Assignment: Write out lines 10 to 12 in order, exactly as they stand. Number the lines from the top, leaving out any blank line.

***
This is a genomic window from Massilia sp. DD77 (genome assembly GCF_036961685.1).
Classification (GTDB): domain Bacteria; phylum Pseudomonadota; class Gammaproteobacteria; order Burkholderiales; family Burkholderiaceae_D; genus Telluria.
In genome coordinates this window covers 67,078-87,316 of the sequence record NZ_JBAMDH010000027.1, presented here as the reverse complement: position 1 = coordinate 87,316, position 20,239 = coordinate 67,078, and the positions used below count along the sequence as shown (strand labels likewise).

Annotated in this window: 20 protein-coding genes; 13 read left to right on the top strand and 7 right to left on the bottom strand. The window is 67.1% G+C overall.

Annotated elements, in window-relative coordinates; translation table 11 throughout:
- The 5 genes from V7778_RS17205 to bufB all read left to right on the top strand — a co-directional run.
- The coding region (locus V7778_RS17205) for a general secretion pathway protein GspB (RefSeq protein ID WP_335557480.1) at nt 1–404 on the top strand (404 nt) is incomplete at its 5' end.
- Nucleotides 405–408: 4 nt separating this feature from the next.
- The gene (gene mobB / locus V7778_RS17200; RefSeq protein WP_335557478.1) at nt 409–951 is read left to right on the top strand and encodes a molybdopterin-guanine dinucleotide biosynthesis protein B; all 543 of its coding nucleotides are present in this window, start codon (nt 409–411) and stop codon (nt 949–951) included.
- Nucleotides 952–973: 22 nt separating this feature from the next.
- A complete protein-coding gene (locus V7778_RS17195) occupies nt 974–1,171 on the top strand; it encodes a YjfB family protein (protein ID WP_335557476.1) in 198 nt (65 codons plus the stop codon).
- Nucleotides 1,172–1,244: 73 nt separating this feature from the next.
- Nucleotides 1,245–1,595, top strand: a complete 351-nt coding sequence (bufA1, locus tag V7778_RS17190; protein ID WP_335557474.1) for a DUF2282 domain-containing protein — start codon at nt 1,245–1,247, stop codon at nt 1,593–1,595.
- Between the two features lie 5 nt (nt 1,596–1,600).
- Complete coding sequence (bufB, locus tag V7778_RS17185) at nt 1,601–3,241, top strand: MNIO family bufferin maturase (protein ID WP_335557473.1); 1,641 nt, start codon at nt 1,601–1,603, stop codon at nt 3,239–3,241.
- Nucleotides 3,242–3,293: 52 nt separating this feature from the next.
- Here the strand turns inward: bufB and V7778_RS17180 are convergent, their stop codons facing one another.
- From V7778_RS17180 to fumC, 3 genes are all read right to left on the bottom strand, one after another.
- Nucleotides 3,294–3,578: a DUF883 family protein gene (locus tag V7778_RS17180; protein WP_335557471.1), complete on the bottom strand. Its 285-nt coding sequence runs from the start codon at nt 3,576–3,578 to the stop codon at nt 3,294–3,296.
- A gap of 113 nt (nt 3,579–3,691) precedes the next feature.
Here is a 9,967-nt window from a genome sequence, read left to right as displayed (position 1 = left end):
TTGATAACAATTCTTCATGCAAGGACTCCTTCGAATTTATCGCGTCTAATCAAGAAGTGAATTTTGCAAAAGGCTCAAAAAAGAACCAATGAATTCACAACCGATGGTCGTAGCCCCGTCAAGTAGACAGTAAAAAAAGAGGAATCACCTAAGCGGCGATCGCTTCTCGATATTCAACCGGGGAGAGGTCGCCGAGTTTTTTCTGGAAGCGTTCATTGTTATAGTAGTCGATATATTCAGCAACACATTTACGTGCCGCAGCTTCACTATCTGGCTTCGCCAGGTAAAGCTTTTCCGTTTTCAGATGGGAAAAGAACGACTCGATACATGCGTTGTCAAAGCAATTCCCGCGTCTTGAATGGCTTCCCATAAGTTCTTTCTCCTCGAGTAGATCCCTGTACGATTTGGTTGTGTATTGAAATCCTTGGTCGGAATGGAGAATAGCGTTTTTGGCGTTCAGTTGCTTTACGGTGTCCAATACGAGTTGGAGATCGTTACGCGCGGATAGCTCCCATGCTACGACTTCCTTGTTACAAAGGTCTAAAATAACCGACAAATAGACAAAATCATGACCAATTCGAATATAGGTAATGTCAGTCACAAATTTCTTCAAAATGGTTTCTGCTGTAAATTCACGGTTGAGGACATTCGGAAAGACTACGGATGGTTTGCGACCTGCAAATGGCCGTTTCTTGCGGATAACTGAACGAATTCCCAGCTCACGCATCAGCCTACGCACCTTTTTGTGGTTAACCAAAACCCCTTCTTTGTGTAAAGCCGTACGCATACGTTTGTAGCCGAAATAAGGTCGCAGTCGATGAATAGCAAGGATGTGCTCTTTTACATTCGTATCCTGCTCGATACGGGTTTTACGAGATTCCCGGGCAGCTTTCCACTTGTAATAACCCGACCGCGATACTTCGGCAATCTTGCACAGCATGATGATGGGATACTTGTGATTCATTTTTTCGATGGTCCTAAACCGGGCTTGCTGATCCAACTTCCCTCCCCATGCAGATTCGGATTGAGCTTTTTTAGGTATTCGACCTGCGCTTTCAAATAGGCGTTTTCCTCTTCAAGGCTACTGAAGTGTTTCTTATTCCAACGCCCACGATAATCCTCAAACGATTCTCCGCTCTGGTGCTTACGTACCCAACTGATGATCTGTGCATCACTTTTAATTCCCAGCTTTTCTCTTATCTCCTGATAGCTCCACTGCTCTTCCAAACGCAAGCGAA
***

- Nucleotides 952–973: 22 nt separating this feature from the next.
- A complete protein-coding gene (locus V7778_RS17195) occupies nt 974–1,171 on the top strand; it encodes a YjfB family protein (protein ID WP_335557476.1) in 198 nt (65 codons plus the stop codon).
- Nucleotides 1,172–1,244: 73 nt separating this feature from the next.